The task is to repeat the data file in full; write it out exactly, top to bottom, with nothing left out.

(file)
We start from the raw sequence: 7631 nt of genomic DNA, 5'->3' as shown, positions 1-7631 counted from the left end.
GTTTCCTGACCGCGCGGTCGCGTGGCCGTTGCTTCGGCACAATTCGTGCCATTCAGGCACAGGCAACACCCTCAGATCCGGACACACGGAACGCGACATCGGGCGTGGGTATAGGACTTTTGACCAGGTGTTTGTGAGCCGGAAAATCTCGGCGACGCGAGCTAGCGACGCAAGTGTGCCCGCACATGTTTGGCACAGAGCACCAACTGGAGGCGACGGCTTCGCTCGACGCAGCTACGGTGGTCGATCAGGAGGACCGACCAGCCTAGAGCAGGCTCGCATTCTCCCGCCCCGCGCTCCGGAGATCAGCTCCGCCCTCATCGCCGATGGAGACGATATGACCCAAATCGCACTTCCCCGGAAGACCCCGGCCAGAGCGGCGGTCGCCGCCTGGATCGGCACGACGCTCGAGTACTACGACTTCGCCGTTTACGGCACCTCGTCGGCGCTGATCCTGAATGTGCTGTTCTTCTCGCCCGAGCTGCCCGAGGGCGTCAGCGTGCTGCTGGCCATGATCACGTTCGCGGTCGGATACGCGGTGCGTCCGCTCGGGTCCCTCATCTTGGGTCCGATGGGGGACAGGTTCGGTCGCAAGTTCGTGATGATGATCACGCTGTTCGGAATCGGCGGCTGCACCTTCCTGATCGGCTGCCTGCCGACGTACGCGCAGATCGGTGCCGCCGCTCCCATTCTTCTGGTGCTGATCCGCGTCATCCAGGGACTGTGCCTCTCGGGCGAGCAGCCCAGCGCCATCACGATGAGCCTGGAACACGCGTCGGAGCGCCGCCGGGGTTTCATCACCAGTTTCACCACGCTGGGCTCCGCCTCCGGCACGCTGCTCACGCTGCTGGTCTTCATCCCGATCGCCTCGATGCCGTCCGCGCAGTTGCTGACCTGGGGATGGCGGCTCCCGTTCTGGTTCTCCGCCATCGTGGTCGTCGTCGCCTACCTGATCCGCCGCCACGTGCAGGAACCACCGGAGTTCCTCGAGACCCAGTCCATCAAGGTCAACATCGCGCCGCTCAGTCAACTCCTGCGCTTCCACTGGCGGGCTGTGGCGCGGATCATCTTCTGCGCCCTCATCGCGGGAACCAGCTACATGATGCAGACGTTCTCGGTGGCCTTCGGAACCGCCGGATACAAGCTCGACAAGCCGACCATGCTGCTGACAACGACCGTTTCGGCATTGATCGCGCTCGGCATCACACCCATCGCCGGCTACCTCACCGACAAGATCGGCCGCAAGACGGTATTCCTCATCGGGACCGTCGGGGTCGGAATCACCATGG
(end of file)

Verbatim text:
We start from the raw sequence: 7631 nt of genomic DNA, 5'->3' as shown, positions 1-7631 counted from the left end.
GTTTCCTGACCGCGCGGTCGCGTGGCCGTTGCTTCGGCACAATTCGTGCCATTCAGGCACAGGCAACACCCTCAGATCCGGACACACGGAACGCGACATCGGGCGTGGGTATAGGACTTTTGACCAGGTGTTTGTGAGCCGGAAAATCTCGGCGACGCGAGCTAGCGACGCAAGTGTGCCCGCACATGTTTGGCACAGAGCACCAACTGGAGGCGACGGCTTCGCTCGACGCAGCTACGGTGGTCGATCAGGAGGACCGACCAGCCTAGAGCAGGCTCGCATTCTCCCGCCCCGCGCTCCGGAGATCAGCTCCGCCCTCATCGCCGATGGAGACGATATGACCCAAATCGCACTTCCCCGGAAGACCCCGGCCAGAGCGGCGGTCGCCGCCTGGATCGGCACGACGCTCGAGTACTACGACTTCGCCGTTTACGGCACCTCGTCGGCGCTGATCCTGAATGTGCTGTTCTTCTCGCCCGAGCTGCCCGAGGGCGTCAGCGTGCTGCTGGCCATGATCACGTTCGCGGTCGGATACGCGGTGCGTCCGCTCGGGTCCCTCATCTTGGGTCCGATGGGGGACAGGTTCGGTCGCAAGTTCGTGATGATGATCACGCTGTTCGGAATCGGCGGCTGCACCTTCCTGATCGGCTGCCTGCCGACGTACGCGCAGATCGGTGCCGCCGCTCCCATTCTTCTGGTGCTGATCCGCGTCATCCAGGGACTGTGCCTCTCGGGCGAGCAGCCCAGCGCCATCACGATGAGCCTGGAACACGCGTCGGAGCGCCGCCGGGGTTTCATCACCAGTTTCACCACGCTGGGCTCCGCCTCCGGCACGCTGCTCACGCTGCTGGTCTTCATCCCGATCGCCTCGATGCCGTCCGCGCAGTTGCTGACCTGGGGATGGCGGCTCCCGTTCTGGTTCTCCGCCATCGTGGTCGTCGTCGCCTACCTGATCCGCCGCCACGTGCAGGAACCACCGGAGTTCCTCGAGACCCAGTCCATCAAGGTCAACATCGCGCCGCTCAGTCAACTCCTGCGCTTCCACTGGCGGGCTGTGGCGCGGATCATCTTCTGCGCCCTCATCGCGGGAACCAGCTACATGATGCAGACGTTCTCGGTGGCCTTCGGAACCGCCGGATACAAGCTCGACAAGCCGACCATGCTGCTGACAACGACCGTTTCGGCATTGATCGCGCTCGGCATCACACCCATCGCCGGCTACCTCACCGACAAGATCGGCCGCAAGACGGTATTCCTCATCGGGACCGTCGGGGTCGGAATCACCATGG